Jim Wood, San Francisco Examiner
"If your love affair with Mediterranean food is just now expanding to include Greece, start your journey with Flavors of Greece … It will make you forget coffee-shop salads and discover grilled lobsters basted with honey and coriander, rice pilaf with green lentils ... The food is full-flavored, the recipes clear."
Irene Sax, New York Newsday
"Rosemary Barron's Flavors of Greece contains over 250 well thought-out and beautifully written recipes. With this excellent book, the reader will safely venture into the world of Greek cooking."
Rocky Mountain News
"There is a wonderful new cookbook which is aptly timed for when many of us have exhausted our ideas for the abundance of summer vegetables … Recently, when Barron was a guest on KCHO, 91.7FM my husband dashed out and brought home a copy of this glorious book ... there are 15 recipes for eggplant dishes alone ..."
Joan Jackson, Chico Enterprise-Record
'Every once in a while a cook book author happens along who makes a important contribution to our culinary landscape. Such is Rosemary Barron and here she presents a book you can fall in love with.'
"Reading Flavors of Greece is like taking a trip to Greece. In this beautifully written epicurean cookery and travel book you will find ..."
Los Angeles Times
Flavors of Greece
Published by William Morrow, NY 1991
on Good Morning America (ABC TV, United States)
with Charlie Gibson and three very large fish
'Practical and charmingly evocative.'
'The leading Greek cookbook – among many contenders – by a recognized authority.'
The Rough Guide to Greece & The Rough Guide to The Greek Islands
"Greek cooking is one of the world’s most underrated cuisines ... In this comprehensive book Rosemary Barron, who ran a cookery school on Crete and still regularly leads workshop-style courses on Santorini, gives recipes for more than 250 regional and national specialities ... Think informal but classy ... this well-written book shows there is life beyond moussaka."
The 50 best cook books for summer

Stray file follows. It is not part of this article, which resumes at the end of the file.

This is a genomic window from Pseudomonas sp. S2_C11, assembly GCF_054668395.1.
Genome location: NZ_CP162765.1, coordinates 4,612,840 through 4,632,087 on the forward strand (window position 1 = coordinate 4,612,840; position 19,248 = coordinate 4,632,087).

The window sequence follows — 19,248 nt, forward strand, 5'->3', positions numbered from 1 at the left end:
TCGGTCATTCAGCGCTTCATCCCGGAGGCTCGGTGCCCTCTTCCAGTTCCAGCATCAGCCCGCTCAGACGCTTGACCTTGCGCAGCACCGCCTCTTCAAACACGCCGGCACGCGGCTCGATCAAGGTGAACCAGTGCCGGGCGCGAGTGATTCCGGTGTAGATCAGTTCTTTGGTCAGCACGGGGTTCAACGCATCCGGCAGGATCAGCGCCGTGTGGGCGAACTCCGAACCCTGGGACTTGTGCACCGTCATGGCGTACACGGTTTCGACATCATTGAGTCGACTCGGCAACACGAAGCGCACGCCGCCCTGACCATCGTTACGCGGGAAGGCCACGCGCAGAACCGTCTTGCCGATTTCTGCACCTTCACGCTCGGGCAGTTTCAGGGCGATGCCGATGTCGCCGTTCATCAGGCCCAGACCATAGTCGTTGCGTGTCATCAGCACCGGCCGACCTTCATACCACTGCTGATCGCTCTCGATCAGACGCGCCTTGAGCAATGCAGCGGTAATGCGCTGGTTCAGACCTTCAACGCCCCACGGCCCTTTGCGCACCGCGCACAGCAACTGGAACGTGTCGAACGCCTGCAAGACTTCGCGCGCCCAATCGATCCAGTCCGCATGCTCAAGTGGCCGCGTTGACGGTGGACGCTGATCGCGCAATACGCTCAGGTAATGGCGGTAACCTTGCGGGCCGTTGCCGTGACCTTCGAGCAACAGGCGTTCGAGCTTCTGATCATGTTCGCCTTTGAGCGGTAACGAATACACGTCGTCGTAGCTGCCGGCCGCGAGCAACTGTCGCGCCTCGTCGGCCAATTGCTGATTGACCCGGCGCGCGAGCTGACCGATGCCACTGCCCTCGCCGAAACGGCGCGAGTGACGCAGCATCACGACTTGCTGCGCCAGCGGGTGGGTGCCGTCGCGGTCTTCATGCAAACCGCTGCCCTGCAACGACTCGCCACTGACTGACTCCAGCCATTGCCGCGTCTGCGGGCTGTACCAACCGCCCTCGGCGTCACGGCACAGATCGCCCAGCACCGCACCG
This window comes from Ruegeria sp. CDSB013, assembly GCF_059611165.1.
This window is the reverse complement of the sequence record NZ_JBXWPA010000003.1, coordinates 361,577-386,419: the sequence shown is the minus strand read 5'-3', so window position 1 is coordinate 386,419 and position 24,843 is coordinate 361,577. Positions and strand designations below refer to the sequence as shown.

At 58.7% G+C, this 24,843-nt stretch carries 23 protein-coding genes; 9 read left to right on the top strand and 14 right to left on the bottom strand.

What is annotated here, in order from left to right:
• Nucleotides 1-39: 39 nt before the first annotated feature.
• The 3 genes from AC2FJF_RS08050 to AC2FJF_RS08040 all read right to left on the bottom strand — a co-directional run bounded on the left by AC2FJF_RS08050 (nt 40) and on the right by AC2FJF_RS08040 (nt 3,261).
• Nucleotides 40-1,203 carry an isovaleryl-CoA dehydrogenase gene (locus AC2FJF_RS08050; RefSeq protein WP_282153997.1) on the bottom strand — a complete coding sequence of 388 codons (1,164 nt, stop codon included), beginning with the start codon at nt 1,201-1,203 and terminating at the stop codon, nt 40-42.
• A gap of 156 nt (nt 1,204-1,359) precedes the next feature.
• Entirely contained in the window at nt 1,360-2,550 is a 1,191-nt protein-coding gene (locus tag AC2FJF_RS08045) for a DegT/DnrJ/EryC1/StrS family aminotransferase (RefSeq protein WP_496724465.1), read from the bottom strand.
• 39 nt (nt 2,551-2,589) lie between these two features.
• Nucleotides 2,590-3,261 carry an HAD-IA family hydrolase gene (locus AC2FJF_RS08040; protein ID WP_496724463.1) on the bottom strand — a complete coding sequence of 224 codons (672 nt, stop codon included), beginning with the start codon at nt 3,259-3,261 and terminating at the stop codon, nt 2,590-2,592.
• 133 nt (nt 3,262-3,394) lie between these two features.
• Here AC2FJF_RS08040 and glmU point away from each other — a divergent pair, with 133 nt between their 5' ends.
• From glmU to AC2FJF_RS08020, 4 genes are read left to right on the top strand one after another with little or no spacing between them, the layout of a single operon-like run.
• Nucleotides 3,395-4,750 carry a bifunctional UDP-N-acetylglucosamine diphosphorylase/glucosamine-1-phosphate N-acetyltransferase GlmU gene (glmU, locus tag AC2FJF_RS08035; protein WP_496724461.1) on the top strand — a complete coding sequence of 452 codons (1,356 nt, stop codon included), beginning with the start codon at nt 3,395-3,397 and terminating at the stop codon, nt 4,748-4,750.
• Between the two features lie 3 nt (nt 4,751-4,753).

Christopher Hirst, The Independent
"Whatever people say, the true joy of cookbooks lies not only in whether their recipes work. It also has to do with scholarship, social history, good writing and – most important of all – vicarious pleasure ... I’ve been thinking about cookbooks nonstop. The following are all very useful, but they also have an extra something that means you’re as likely to be wearing pyjamas as an apron when you read them: Rosemary Barron’s Flavours of Greece, because it will take you back to that week in Mykonos."
The Perfect Recipe? A good cookbook in bed
Rachel Cooke, The Observer
"Flavours of Greece is a book with an amazingly large and mouth-watering selection of Greek mezes ... The best thing about Rosemary Barron is her understanding and knowledge of Greek myth and its historical past."
Emma Tennant, Daily Mail
"Rosemary Barron’s Flavours of Greece, first published in 1991 and relaunched this year, is one of the best guides to Greek regional food in the English language. The recipes are foolproof and Barron weaves nuggets of history throughout. For a true taste of Greece, from Easter lamb to spice-scented Christmas bread, this is the book to reach for."
Best Books of 2010
"With Barron's delightful introduction to each recipe, providing some historical perspective and context to the ingredients used, Flavours of Greece is a joy to read. It is also probably the most comprehensive recipe book regarding Greek cookery on the market today."
Caterer and Hotelkeeper
"My first thought, when I picked up Flavours of Greece, was how can a book on Greek cookery be so fat? ... Having read it, I now know what accounts for its girth. Rosemary Barron has written a fascinating Introduction about Greek life, the Greek kitchen, about lemons, nuts, capers, kitchen tools an the intrinsic significance of shared food, whether within the family or on festive occasions among friends … This book is definitely one to be kept in the kitchen than left lying among the glossies ... Flavours of Greece is doomed to be spattered, the well-thumbed pages carrying the scars of past meals."
Mirabel Osler, Convivium
"Thousands of cookery books are published every year, but very few stand the test of time. However, Rosemary Barron’s Flavours of Greece, which has recently been republished by Grub Street Press as a stylish hardback, is one such book which has now become accepted as a classic. Rosemary Barron's Flavours of Greece runs to 370 pages. The temptation is to ask how? There is, of course, more to Greek food culture than feta salads and klephticos of holiday memory. Her engaging study starts with mezedes and closes with sauces ranging from avgolemono to scorched tomato. In between recipes for dishes like spinach pie, baked sole in vine leaves, bay-scented chicken with figs and Cretan pork, she reinforces her case that the beauty of Greek food is its honesty and its healthy indifference to trends."
Robert Cockcroft, Yorkshire Post
Rowley Leigh, Sunday Telegraph
"A great gift for the serious cook."
The Daily Express
"Never out of print, this superb publication is proving as popular now as it was when it first appeared in 1991."
"Flavours of Greece is an exceptional cookery book, beautifully written and full of delightful recipes. A short review cannot do it justice. Go buy it."
"The true test of cookery books is whether the instructions are adequate to produce the food even if you've never made it before. This book easily passes that test."